Despite the S&P 500's massive rally this year, fund manager Steve Romick warns that soaring levels of sovereign and corporate debt to new highs could inflict major turmoil on the stock market. Romick has good cause to be worried. As head of the $17 billion FPA Crescent fund (FPACX), he is 70% invested in stocks. To protect against a stock meltdown, Romick is buying equities with a five to seven-year investment horizon, which he argues will outperform, including American International Group (AIG), Jefferies Financial Group (JEF), Charter Communications (CHTR) and Comcast Corp. (CMCSA), per a lengthy interview he gave to Barron’s.
4 Stocks To Navigate The Storm
(YTD Stock Performance)
· American International Group: 11.8%
· Jefferies Financial Group: 17.9%
· Charter Communications Inc.: 19.7%
· Comcast Corp.: 9.4%
Romick’s FPA Crescent fund holds equities, cash and bonds. Over the past three, five, 10 and 15 years, the moderate asset-allocation fund has beaten the average for its peer group, including funds that hold 50% to 70% of assets in stocks and the rest in fixed income and cash. FPA Crescent was buying up equities during the 2018 downdraft, yet still maintains a quarter of its assets in cash.
Upheaval in Corporate and Sovereign Debt
Romick argues that while many have focused on the high debt facing consumers and banks, both are actually in better standing than before, per Barron's. Meanwhile, corporate debt and sovereign debt keep him up at night. “Sovereign debt levels are as high as they’ve ever been relative to gross domestic product around the globe,” said Romick, citing the highly leveraged U.S. Treasury, as well as state and local governments across the U.S. “This rapid debt expansion can’t continue forever. At some point, there will be a price to pay in the form of slower economic growth or recession. Buyers of sovereign debt could demand a higher yield. Corporate defaults could result from higher borrowing costs. The weak economy could cause lower cash flow,” he said.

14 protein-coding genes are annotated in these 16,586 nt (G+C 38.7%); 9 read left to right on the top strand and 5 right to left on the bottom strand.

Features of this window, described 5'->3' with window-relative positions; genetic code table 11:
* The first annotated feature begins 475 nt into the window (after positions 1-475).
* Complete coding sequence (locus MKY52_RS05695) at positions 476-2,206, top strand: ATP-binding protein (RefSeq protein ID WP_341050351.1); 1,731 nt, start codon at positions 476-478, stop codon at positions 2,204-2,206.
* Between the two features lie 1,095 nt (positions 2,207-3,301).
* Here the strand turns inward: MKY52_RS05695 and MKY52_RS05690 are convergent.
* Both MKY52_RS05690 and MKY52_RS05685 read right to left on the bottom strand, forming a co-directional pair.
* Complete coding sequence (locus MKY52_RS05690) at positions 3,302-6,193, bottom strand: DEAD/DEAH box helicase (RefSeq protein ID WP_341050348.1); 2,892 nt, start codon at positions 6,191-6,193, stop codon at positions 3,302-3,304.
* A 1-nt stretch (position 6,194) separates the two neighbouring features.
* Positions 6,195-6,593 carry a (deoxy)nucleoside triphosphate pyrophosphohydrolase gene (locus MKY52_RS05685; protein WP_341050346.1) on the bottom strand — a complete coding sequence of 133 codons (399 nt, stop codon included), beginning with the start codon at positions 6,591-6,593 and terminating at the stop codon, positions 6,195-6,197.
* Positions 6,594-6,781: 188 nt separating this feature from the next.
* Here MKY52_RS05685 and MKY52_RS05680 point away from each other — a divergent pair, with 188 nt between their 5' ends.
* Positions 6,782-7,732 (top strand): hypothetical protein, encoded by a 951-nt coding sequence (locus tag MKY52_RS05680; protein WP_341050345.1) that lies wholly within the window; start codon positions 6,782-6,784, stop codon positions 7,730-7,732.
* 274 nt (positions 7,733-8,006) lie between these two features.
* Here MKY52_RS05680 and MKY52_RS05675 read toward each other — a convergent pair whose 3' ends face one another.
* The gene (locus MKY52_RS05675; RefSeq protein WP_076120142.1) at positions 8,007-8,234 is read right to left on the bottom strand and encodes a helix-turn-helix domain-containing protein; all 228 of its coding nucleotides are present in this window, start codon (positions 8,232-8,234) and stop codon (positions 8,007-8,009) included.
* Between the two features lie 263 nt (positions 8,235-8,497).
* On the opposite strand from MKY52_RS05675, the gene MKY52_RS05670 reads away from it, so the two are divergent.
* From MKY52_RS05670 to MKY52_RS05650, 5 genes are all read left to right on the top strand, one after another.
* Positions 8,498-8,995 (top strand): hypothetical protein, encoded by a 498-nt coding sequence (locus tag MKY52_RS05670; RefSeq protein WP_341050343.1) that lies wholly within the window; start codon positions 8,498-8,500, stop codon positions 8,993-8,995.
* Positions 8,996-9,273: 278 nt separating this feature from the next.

U.S. Corporate Debt Surpasses $9 Trillion
Romick indicates that U.S. corporate debt is at its most elevated level in history, at over $9 trillion, with the highest leverage ratios outside of a recession and “some of the weakest covenants we’ve ever seen.”
While the risks of more high-yield, leveraged-loans are better understood, Romick said that there is a widespread lack of understanding with respect to investment-grade bonds. The market for high-yield bonds and levered loans grew from $1.3 trillion in 2008 to $2.4 trillion currently, nearly doubling. Meanwhile, the investment-grade market jumped from $2.5 trillion to $6.4 trillion over the same period. As a result of lower rates, “zombie firms” are surviving longer than they normally would.
Romick bought AIG right after the last recession. The investor is upbeat regarding AIG’s new CEO Brian Duperreault and COO Peter Zaffino, both insurance industry veterans. He expects new management to move the company forward in its initiative to improve property and casualty underwriting. AIG shares have staged a comeback in 2019 and Romick views its valuation as attractive.
Romick also likes broker dealer and merchant bank Jefferies, which he calls a quality business with good owner-operators. He notes that while Jefferies repurchased 13% of its shares last year, its stock fell 35%. As a result, the shares traded at less than 80% of its book value and “about a 30% to 35% discount to our conservative low-$20s assessment of net asset value,” he said.
Romick's sober view of the markets reflects the new caution investors have in the wake of the fourth-quarter plunge. The big question remains whether Romick or any investor can successfully handpick stocks that will prosper amid the next market downdraft - and thus avoid getting pulled down by it.